As part of its initiative India@75, Confederation of Indian Industry (CII) organized the first edition of the IntelliGen Summit 2021 on September 21-22, 2021. The event was supported by MeitY; Ministry of Micro, Small & Medium Enterprises; Ministry of Science & Technology and Ministry of Ayush. Communications Today was the media partner.
The first session was on Intelligent Living. As a trend, it involves improved standards in several aspects of day-to-day life. The trend can be identified as Smart Homes, Smart Architect with Sustainable Construction, Smart Utilities which should be innovative, connected, quicker, cost efficient and sustainable.
Discussions revolved around how intelligent living has become an opportunity and is promoting the forward thinkers, leaders and citizens around the world to consider innovative ideas such as smart homes, intelligent construction, travel centric transportation, consumer-based electric power supply and integrated devices leveraging the internet of things securely. Ravinder Reddy, Partner, Grant Thornton moderated the session.
Amit Gossain, Chairman, CII Urban Development and Smart Cities Council & Managing Director, Kone Elevator India Private Limited elaborated on his company’s move toward this trend. At Kone, all the elevators are now monitored remotely, and fixed even before any complaints are received. Also, elevators can be ushered to a specific floor via a mobile phone, offering touchless technology, the basis of smart living.
In the USD 100 billion Indian real estate industry, the commercial segment will be far more easier to automate, as there is a pressing need to integrate automation, increase the efficiency of projects and make profits. In the residential sector, with no underlying standard for automation, the process is not expected to pick up for another five years, asserted Amit Khanna, Founder & Design Principal, Amit Khanna Design.
Ramesh Viswanathan, Senior Vice President & Head-Centre for Research & Innovation, Havells India Limited is of the opinion that Indians would definitely embrace innovation, provided there is some value in it. As the mobile network was priced the lowest in the world, smartphones were adopted, en masse. On a similar note, in the building sector too, transformation will happen, provided the pricing is affordable.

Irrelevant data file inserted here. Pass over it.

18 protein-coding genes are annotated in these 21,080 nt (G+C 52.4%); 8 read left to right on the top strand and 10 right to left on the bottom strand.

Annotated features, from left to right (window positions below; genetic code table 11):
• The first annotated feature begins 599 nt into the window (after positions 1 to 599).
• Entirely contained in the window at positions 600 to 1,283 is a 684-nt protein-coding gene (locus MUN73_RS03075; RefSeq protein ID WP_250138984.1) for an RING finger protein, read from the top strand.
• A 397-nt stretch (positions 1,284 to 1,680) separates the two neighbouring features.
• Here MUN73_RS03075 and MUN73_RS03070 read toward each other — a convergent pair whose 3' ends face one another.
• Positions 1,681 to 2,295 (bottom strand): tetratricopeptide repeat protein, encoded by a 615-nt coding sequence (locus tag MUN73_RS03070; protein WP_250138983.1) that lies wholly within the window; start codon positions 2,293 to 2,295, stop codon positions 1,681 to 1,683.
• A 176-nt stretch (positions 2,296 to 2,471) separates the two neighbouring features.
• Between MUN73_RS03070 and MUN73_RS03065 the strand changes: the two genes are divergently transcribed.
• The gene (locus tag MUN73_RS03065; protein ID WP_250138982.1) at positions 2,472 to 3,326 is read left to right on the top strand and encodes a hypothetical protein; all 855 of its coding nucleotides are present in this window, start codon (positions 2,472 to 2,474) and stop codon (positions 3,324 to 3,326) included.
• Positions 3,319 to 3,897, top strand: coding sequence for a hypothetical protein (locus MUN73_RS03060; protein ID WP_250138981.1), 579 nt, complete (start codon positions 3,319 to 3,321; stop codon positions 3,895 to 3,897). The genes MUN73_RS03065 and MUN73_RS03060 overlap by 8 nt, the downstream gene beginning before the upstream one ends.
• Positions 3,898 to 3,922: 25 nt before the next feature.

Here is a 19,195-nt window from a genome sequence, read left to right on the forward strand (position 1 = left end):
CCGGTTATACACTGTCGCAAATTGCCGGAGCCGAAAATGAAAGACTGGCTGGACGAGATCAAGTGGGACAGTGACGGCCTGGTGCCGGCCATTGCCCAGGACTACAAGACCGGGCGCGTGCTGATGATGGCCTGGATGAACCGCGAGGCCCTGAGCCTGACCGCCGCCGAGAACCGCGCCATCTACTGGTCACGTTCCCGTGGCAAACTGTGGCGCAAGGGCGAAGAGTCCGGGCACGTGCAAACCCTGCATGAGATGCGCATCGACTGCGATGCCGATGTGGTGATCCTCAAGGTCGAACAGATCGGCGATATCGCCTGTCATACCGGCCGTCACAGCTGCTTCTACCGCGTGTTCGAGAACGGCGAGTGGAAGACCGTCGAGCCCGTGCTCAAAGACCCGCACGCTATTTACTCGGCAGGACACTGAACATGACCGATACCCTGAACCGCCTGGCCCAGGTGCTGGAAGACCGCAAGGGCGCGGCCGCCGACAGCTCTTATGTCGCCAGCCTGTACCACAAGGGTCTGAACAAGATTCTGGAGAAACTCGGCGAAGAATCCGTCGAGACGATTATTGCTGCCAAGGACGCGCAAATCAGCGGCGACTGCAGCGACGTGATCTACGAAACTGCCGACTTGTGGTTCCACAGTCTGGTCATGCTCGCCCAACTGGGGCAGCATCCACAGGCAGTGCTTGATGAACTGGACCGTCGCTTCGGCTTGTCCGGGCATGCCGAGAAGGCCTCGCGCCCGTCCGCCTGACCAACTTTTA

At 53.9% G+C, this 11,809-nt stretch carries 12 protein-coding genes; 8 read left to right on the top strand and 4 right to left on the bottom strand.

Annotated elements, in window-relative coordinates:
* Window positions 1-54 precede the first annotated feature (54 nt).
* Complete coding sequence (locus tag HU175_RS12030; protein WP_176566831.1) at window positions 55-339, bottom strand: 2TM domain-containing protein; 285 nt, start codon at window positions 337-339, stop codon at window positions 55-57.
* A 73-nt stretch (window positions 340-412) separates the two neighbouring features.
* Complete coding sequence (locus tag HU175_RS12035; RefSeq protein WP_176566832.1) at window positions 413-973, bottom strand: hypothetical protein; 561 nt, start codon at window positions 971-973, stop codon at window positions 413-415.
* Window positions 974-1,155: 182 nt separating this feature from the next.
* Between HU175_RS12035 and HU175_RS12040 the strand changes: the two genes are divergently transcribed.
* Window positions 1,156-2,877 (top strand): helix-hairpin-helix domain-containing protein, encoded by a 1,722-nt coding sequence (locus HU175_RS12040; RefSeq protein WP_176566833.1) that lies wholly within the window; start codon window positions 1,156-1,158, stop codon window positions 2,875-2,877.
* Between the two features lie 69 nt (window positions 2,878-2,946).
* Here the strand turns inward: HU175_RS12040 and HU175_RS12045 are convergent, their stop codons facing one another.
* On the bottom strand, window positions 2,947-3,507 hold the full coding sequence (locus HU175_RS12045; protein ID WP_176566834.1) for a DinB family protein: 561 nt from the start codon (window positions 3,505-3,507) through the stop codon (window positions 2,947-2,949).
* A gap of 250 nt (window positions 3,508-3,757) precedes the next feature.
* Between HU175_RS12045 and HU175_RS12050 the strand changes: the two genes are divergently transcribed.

Moving toward a complete, coherent, digital representation of buildings and adopting building information management (BIM) is key. BIM brings specific benefits to each stakeholder. Clients get a lower project cost, faster project delivery, reduction in emissions, better customer services and risk management. The architecture and engineering firms have the benefit of improved coordination and visualization, better cost estimates, competitive exports and growth. Contractors and subcontractors have a better sequencing class detection and increased offset manufacturing enabling better safety quality planning. Facility management organizations get help in asset knowledge and better information. For overall project management, it reduces delivery cost, green performance, enables predictive planning, and also helps reduce the OpEx cost. The client gets more clarity, better supply chain management, gets smart facilities and is able to integrate the IoT devices, and sensors.
Dr. Amarnath CB, Head-BIM Strategy, Larsen & Toubro Limited highlighted that the maximum challenge to execute BIM is from the AC installation companies. Availability of skilled workforce and their relatively higher reimbursement, resistance from clients to adopt and appreciate the real benefits and return on investment and thereby cost saving are major deterrents for incorporating BIM in their respective RFPs.
Speaking from experience, having created five smart cities across the world, the first one, in partnership with Fujisawa Municipal Government on the site of a former Panasonic plant in Fujisawa City, Kanagawa Prefecture, Japan, Dinesh Aggarwal, Joint Managing Director, Panasonic Life Solutions India Private Limited is of the view that India has a long journey ahead and is nowhere close to intelligent living re smart cities. A smart city is not just about technology, it is about community building. Before construction is started, the three objectives, environment, energy conservation, and safety and security need to be taken care of, reiterated Aggarwal.
For a commercial space, generating its own energy would be top priority, because that is where the entire justification for investment lies. Whereas when it comes to homes, security and comfort get higher priority. The Indian government may have launched the 100 Smart Cities Mission, but even the basic infrastructure is not yet in place. It is happening in bits and pieces. Most of these projects have remained at either generation of rooftop solar or automation of traffic and street lights, and in a few cases creating EV charging infrastructure and solid waste water management. Opportunities, like the Delhi Mumbai corridor announced by the government exist but these are just greenfield cities.